November 25, 2011
To avoid the reach of U.S. copyright laws, numerous online pirates have set up shop in countries less willing or able to enforce intellectual property rights. Policymakers agree that these "rogue" sites pose a real problem for U.S. artists and rights holders who aren't getting paid for the rampant distribution of their music, movies and other creative works. The question is how to help them. Lawmakers keep offering proposals, but they don't seem to be getting any closer to the right answer.
September 9, 1999
In a survey of leading Internet service providers conducted by J.D. Power and Associates, MindSpring finished in the top spot for customer satisfaction. The survey rated seven leading Internet companies in various categories, ranging from customer care and technical support to cost and e-mail services. The survey also found that the average Internet subscriber spends 16 hours a week online, and 31% of those surveyed made at least one online purchase a month.
October 26, 1999 |
GTE Corp. accused cable operators AT&T Corp. and Comcast Corp. in an antitrust lawsuit of illegally forcing customers to buy Internet access from their affiliate, squelching competition from rivals such as GTE's Internetworking unit. GTE, a local telephone company and an Internet service provider, said AT&T and Comcast required cable customers to buy Excite@Home Corp.'s service as a condition for getting installation of Internet modems on their cable boxes.
June 9, 1998 |
EarthLink Network Inc. completed its purchase of Sprint Corp.'s consumer Internet business, catapulting the company into the biggest league of Internet service providers with 680,000 customers. The $24-million deal, announced in February, gave the Westwood, Kan.-based long-distance giant a 28% interest in the Pasadena company. Sprint will market a co-branded EarthLink Sprint Internet service to its long-distance customers and in 6,000 Radio Shack outlets, where Sprint sells PCS wireless service.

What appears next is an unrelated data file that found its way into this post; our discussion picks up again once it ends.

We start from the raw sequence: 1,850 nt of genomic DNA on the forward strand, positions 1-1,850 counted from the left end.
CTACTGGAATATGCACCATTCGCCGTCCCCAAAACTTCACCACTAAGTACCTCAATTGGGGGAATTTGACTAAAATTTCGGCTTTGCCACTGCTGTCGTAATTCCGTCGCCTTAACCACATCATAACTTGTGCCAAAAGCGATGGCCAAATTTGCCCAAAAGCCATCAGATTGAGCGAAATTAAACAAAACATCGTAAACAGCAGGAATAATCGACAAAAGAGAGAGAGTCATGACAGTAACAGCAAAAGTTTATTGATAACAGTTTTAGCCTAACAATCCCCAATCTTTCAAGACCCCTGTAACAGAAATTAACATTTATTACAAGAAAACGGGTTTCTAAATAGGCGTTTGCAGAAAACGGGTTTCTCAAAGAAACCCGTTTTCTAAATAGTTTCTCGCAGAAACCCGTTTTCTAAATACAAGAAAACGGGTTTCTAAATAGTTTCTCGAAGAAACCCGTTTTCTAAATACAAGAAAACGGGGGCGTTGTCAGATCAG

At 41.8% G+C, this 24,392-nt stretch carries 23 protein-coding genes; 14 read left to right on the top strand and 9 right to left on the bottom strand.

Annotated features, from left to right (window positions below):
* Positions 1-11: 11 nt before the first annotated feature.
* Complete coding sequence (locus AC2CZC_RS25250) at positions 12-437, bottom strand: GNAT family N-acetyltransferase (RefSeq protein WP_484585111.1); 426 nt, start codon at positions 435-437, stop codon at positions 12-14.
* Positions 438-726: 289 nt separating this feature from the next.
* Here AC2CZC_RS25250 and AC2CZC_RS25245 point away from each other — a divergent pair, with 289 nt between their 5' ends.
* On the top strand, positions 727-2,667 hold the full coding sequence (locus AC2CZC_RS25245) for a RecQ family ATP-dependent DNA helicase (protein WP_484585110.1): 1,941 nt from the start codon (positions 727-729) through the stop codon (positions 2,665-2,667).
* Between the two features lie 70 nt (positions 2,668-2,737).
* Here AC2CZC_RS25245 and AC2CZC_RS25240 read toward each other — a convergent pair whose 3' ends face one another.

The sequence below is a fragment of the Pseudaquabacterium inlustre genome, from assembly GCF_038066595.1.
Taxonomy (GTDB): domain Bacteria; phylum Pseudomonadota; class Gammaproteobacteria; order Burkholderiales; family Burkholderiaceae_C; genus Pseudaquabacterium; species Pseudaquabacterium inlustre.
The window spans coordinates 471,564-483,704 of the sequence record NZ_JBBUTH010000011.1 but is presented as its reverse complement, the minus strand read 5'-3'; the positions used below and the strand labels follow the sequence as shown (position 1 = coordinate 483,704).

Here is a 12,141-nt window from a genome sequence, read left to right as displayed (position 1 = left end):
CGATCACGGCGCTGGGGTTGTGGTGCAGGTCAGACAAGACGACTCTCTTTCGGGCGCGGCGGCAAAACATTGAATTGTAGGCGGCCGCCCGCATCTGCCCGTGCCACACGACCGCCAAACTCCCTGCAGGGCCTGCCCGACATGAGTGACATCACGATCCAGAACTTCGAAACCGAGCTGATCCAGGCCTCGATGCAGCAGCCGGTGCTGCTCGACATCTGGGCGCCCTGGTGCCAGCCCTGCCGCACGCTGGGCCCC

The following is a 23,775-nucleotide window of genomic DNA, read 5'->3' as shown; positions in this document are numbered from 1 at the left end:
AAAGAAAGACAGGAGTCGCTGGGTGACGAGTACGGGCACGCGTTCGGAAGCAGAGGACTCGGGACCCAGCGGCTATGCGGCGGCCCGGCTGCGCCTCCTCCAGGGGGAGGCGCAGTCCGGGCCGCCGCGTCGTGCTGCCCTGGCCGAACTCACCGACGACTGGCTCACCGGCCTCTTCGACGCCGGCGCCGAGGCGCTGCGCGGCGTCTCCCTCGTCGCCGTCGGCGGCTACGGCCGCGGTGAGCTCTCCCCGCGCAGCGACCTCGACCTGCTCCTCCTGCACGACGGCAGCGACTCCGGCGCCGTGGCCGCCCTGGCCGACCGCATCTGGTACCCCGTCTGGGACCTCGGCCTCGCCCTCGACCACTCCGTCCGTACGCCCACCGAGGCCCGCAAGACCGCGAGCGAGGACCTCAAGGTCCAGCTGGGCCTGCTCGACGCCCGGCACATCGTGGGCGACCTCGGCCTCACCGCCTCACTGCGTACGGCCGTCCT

January 6, 2000 |
Intel Corp. unveiled plans to market its own brand of Internet access appliances that use the Linux operating system, the open-source competitor to Microsoft Corp.'s proprietary Windows. The world's biggest manufacturer of microprocessors said the devices will take many forms, including screen telephones and computer-like boxes. All of the new products will use the Intel Celeron chip that powers many low-cost computers. Santa Clara, Calif.
April 10, 2004 |
A court ruling that could have forced cable companies to offer customers a choice of Internet service providers was suspended Friday while regulators and cable companies appeal to the U.S. Supreme Court. The U.S. 9th Circuit Court of Appeals in San Francisco said Friday that it granted petitions from the Federal Communications Commission and cable companies for a stay.
CALIFORNIA | LOCAL
November 22, 2000
Ending with a whimper a debate that opened with a bang more than a year ago, the Los Angeles City Council on Wednesday voted to approve a policy of requiring cable companies with city franchises to allow Internet service providers to offer services over their cables. The final vote was 10-0, with one council member absent and four forced to recuse themselves because they own stocks in one of the many high-tech or communications companies affected by the issue.
June 24, 1996 |
Netcom On-Line Communication Services Inc.'s network-wide outage last week serves as a warning sign of the difficulties even the largest Internet service providers face in meeting soaring growth rates. The San Jose-based Internet access provider said the outage--which lasted more than 13 hours, including the "prime time" for home usage on Tuesday evening--had ended by Wednesday morning, but acknowledged it was an embarrassment that could hurt its reputation.
March 15, 2002 |
In a bid to accelerate the roll-out of high-speed Internet service, federal regulators Thursday permanently exempted cable Internet companies from a federal law that requires telecommunications carriers to open their networks to rivals. The industry had been gripped with uncertainty about how high-speed cable Internet service, or broadband, might be regulated by the government after the Federal Trade Commission forced AOL Time Warner Inc.
March 1, 2002
In 1996, members of Congress virtually wrapped themselves in the American flag while passing a telecommunications bill that they said would help the little guy. What a shock that the opposite happened. Consumers saw their phone, cable and high-speed Internet rates increase, and existing providers strengthened their monopolies. Now, the same ruse has returned.